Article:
Christians and Homeschooling: A Response to Jonathan Merritt

Yesterday, I read with interest an article by Jonathan Merritt concerning the Christian/Religious response to the Homeschool trend. Merritt does an excellent job of pointing out some positives and negatives of the issue, while ultimately stating his support of the rights of homeschool parents.

While I’m not sure that this is an issue that justifies the granting of political asylum to someone, I certainly agree with the right of parents to homeschool their children. I also believe that many children are quite often getting an effective education through homeschool.

The nature of homeschooling has changed dramatically in recent years.There are more resources for teaching, cohorts for socialization/interaction, and collective or co-op setups to share teaching duties. Interest has expanded beyond Christian circles, although Christian families still make up the most significant element of the homeschool crowd.

There is strong evidence that more and more homeschool students do just fine in many areas of education and society. Aside from Merritt’s graph (which is a bit skewed in its presentation), the evidence seems clear that homeschooling has evolved and advanced over the years.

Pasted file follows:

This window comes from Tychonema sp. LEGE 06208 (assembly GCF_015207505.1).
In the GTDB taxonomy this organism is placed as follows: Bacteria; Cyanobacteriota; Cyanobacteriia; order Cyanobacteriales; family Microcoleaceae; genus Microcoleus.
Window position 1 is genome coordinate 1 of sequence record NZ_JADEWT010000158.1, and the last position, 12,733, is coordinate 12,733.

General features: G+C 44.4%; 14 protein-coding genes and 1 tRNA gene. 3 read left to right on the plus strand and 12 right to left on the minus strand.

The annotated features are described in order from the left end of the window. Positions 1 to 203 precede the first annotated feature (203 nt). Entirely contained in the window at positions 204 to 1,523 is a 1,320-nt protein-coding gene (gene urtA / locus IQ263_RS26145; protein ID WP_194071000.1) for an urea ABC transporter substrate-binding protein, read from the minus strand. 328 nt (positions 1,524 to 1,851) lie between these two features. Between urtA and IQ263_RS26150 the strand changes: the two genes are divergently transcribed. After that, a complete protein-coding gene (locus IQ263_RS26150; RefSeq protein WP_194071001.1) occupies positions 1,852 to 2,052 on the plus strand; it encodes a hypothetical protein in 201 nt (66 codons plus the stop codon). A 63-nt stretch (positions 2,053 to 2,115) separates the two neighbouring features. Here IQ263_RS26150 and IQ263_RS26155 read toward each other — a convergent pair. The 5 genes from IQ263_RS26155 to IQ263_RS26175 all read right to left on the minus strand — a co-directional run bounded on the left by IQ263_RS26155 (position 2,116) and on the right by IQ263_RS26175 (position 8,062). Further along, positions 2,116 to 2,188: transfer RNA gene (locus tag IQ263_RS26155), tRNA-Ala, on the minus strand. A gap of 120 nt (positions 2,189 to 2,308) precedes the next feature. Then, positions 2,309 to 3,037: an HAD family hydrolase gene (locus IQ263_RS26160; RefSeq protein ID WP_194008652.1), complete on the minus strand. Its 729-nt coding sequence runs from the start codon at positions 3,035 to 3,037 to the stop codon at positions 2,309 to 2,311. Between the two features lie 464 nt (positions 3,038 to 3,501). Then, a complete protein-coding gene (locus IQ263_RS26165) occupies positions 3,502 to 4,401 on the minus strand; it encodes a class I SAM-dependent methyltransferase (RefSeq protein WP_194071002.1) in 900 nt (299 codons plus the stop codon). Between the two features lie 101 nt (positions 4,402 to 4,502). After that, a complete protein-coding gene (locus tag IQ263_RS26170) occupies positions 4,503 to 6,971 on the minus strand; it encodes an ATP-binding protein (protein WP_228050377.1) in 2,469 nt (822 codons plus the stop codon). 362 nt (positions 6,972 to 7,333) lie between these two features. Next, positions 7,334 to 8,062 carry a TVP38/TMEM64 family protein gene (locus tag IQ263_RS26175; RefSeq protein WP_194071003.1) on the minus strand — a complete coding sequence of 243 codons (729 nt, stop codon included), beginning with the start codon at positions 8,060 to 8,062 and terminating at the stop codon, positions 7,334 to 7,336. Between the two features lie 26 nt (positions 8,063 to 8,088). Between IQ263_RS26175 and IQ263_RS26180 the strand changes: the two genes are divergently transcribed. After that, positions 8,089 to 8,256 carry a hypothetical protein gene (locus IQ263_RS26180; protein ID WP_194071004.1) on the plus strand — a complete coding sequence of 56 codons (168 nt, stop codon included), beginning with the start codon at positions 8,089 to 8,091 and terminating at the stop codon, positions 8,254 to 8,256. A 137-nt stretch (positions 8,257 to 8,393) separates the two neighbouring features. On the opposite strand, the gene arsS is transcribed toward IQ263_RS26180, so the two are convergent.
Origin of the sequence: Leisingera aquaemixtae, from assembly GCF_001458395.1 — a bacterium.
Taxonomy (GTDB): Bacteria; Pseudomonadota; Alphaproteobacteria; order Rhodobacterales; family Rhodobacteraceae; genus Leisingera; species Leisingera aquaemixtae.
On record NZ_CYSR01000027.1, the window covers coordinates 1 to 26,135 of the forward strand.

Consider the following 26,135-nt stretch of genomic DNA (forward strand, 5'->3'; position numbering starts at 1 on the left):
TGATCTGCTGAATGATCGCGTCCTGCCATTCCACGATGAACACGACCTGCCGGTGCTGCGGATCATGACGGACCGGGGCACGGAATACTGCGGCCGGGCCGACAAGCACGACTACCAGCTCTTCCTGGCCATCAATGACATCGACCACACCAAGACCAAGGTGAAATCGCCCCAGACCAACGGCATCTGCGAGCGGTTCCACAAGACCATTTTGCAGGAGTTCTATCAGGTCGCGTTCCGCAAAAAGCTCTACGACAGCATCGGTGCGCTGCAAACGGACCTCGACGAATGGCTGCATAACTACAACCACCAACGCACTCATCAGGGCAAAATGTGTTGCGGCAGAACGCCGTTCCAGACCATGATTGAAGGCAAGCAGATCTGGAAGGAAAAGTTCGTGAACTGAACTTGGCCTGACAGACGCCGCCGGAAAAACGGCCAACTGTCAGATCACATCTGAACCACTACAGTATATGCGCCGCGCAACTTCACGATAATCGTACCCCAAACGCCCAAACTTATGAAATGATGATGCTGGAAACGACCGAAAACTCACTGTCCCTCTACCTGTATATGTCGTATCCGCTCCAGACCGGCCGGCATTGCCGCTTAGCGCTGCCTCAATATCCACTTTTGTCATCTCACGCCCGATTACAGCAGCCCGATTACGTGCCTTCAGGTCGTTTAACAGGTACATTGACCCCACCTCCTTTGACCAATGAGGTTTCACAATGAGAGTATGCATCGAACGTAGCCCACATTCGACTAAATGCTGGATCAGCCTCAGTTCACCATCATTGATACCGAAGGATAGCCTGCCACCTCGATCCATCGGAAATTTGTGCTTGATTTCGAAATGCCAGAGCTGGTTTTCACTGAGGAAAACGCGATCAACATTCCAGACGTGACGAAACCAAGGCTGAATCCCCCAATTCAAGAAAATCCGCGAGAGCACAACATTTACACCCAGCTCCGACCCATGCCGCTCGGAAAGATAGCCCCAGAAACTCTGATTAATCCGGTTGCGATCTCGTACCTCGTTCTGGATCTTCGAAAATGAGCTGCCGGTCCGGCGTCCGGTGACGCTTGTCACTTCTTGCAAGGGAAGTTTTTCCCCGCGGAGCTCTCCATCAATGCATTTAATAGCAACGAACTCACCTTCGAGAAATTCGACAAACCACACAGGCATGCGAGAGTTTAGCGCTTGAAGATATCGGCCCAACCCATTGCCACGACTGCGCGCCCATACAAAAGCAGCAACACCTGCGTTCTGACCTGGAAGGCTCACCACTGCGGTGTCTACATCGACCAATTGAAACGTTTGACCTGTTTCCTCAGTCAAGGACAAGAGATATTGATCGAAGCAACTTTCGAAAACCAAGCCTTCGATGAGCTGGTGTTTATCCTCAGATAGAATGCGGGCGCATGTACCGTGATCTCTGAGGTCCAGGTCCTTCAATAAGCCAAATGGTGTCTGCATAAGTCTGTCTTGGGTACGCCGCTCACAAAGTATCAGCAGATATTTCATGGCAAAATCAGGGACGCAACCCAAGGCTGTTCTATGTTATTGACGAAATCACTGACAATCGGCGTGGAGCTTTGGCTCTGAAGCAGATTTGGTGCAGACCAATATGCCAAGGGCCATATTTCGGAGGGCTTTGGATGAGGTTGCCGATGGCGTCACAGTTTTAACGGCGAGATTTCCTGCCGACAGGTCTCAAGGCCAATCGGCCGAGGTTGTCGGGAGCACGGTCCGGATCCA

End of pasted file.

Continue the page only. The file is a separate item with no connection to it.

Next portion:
Homeschooling is a definitively Christian enterprise, in spite of increased participation from other religions or non-religious people. In the previous link, 95% of homeschool families come from Christian denominations. With that in mind, Merritt may be asking the wrong question.

The better question might be:  What are Christians going to do to support public schools?

In the last 50 years, we have witnessed a dramatic drop in the status of public education. Respect for teachers is at an all-time low (feel free to Google this, you may be surprised at some results). Public schools are vilified in some Christian circles as bastions of evil and secularism. We see news stories about teacher strikes in Chicago, and label all educators as greedy, money-grubbers who just want summer breaks and big paychecks.